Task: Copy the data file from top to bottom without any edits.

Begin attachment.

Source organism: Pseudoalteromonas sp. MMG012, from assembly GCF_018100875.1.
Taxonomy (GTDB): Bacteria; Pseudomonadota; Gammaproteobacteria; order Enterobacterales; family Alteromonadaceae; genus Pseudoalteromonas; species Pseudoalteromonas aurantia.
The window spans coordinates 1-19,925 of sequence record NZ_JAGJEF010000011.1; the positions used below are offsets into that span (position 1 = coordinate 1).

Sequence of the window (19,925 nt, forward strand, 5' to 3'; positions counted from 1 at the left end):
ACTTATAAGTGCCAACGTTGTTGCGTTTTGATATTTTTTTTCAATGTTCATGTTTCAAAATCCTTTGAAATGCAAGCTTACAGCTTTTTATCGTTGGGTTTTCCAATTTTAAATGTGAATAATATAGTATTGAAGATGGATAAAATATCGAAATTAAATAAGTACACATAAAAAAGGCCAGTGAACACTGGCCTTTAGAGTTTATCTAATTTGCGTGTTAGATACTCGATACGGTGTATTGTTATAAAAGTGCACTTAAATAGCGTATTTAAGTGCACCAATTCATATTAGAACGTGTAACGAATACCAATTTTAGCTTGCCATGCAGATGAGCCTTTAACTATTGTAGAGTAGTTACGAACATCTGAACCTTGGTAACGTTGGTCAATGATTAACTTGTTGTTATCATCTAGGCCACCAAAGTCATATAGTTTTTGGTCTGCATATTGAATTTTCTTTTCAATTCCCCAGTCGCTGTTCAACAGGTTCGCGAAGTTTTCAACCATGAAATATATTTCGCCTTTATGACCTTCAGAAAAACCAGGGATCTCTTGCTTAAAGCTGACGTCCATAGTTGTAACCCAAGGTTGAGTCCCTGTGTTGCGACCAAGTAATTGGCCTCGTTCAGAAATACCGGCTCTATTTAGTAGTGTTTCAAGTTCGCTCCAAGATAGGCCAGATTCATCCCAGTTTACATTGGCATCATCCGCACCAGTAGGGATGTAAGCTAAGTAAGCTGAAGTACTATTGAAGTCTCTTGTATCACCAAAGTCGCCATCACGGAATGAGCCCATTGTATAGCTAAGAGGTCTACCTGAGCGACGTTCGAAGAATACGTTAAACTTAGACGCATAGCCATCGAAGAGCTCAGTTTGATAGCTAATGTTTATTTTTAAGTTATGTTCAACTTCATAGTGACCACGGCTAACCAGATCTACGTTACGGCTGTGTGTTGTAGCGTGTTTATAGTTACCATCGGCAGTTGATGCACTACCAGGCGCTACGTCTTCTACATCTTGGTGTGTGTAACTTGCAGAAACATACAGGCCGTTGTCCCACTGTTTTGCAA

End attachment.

Source organism: Pseudoalteromonas sp. MMG012, from assembly GCF_018100875.1.
Taxonomy (GTDB): Bacteria; Pseudomonadota; Gammaproteobacteria; order Enterobacterales; family Alteromonadaceae; genus Pseudoalteromonas; species Pseudoalteromonas aurantia.
The window spans coordinates 1-19,925 of sequence record NZ_JAGJEF010000011.1; the positions used below are offsets into that span (position 1 = coordinate 1).

Sequence of the window (19,925 nt, forward strand, 5' to 3'; positions counted from 1 at the left end):
ACTTATAAGTGCCAACGTTGTTGCGTTTTGATATTTTTTTTCAATGTTCATGTTTCAAAATCCTTTGAAATGCAAGCTTACAGCTTTTTATCGTTGGGTTTTCCAATTTTAAATGTGAATAATATAGTATTGAAGATGGATAAAATATCGAAATTAAATAAGTACACATAAAAAAGGCCAGTGAACACTGGCCTTTAGAGTTTATCTAATTTGCGTGTTAGATACTCGATACGGTGTATTGTTATAAAAGTGCACTTAAATAGCGTATTTAAGTGCACCAATTCATATTAGAACGTGTAACGAATACCAATTTTAGCTTGCCATGCAGATGAGCCTTTAACTATTGTAGAGTAGTTACGAACATCTGAACCTTGGTAACGTTGGTCAATGATTAACTTGTTGTTATCATCTAGGCCACCAAAGTCATATAGTTTTTGGTCTGCATATTGAATTTTCTTTTCAATTCCCCAGTCGCTGTTCAACAGGTTCGCGAAGTTTTCAACCATGAAATATATTTCGCCTTTATGACCTTCAGAAAAACCAGGGATCTCTTGCTTAAAGCTGACGTCCATAGTTGTAACCCAAGGTTGAGTCCCTGTGTTGCGACCAAGTAATTGGCCTCGTTCAGAAATACCGGCTCTATTTAGTAGTGTTTCAAGTTCGCTCCAAGATAGGCCAGATTCATCCCAGTTTACATTGGCATCATCCGCACCAGTAGGGATGTAAGCTAAGTAAGCTGAAGTACTATTGAAGTCTCTTGTATCACCAAAGTCGCCATCACGGAATGAGCCCATTGTATAGCTAAGAGGTCTACCTGAGCGACGTTCGAAGAATACGTTAAACTTAGACGCATAGCCATCGAAGAGCTCAGTTTGATAGCTAATGTTTATTTTTAAGTTATGTTCAACTTCATAGTGACCACGGCTAACCAGATCTACGTTACGGCTGTGTGTTGTAGCGTGTTTATAGTTACCATCGGCAGTTGATGCACTACCAGGCGCTACGTCTTCTACATCTTGGTGTGTGTAACTTGCAGAAACATACAGGCCGTTGTCCCACTGTTTTGCAA